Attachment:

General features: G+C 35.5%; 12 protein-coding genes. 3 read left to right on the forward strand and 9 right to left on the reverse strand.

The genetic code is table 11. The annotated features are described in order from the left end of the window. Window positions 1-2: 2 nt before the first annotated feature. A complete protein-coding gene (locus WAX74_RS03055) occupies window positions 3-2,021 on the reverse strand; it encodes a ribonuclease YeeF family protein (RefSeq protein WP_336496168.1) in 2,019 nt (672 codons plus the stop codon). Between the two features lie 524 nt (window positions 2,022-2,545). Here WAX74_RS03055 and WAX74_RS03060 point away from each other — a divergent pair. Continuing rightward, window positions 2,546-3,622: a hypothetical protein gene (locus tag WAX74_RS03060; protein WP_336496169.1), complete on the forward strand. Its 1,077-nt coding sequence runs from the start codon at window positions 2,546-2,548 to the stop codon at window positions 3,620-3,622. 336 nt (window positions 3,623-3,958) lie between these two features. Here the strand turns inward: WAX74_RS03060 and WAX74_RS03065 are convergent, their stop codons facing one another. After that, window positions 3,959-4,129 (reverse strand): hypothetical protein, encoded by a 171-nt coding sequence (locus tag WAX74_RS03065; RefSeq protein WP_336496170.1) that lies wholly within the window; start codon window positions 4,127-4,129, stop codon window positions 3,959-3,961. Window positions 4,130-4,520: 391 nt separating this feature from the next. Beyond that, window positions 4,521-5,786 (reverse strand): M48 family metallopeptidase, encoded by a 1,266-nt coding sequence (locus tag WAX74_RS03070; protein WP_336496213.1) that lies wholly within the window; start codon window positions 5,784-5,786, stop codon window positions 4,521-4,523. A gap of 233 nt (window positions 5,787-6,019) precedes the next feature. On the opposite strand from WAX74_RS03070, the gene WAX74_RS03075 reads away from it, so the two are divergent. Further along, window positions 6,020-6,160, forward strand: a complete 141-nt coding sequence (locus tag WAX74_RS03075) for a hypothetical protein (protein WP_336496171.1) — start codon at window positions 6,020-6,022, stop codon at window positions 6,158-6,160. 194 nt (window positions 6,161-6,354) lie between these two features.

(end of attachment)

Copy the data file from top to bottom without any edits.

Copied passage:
General features: G+C 35.5%; 12 protein-coding genes. 3 read left to right on the forward strand and 9 right to left on the reverse strand.

The genetic code is table 11. The annotated features are described in order from the left end of the window. Window positions 1-2: 2 nt before the first annotated feature. A complete protein-coding gene (locus WAX74_RS03055) occupies window positions 3-2,021 on the reverse strand; it encodes a ribonuclease YeeF family protein (RefSeq protein WP_336496168.1) in 2,019 nt (672 codons plus the stop codon). Between the two features lie 524 nt (window positions 2,022-2,545). Here WAX74_RS03055 and WAX74_RS03060 point away from each other — a divergent pair. Continuing rightward, window positions 2,546-3,622: a hypothetical protein gene (locus tag WAX74_RS03060; protein WP_336496169.1), complete on the forward strand. Its 1,077-nt coding sequence runs from the start codon at window positions 2,546-2,548 to the stop codon at window positions 3,620-3,622. 336 nt (window positions 3,623-3,958) lie between these two features. Here the strand turns inward: WAX74_RS03060 and WAX74_RS03065 are convergent, their stop codons facing one another. After that, window positions 3,959-4,129 (reverse strand): hypothetical protein, encoded by a 171-nt coding sequence (locus tag WAX74_RS03065; RefSeq protein WP_336496170.1) that lies wholly within the window; start codon window positions 4,127-4,129, stop codon window positions 3,959-3,961. Window positions 4,130-4,520: 391 nt separating this feature from the next. Beyond that, window positions 4,521-5,786 (reverse strand): M48 family metallopeptidase, encoded by a 1,266-nt coding sequence (locus tag WAX74_RS03070; protein WP_336496213.1) that lies wholly within the window; start codon window positions 5,784-5,786, stop codon window positions 4,521-4,523. A gap of 233 nt (window positions 5,787-6,019) precedes the next feature. On the opposite strand from WAX74_RS03070, the gene WAX74_RS03075 reads away from it, so the two are divergent. Further along, window positions 6,020-6,160, forward strand: a complete 141-nt coding sequence (locus tag WAX74_RS03075) for a hypothetical protein (protein WP_336496171.1) — start codon at window positions 6,020-6,022, stop codon at window positions 6,158-6,160. 194 nt (window positions 6,161-6,354) lie between these two features.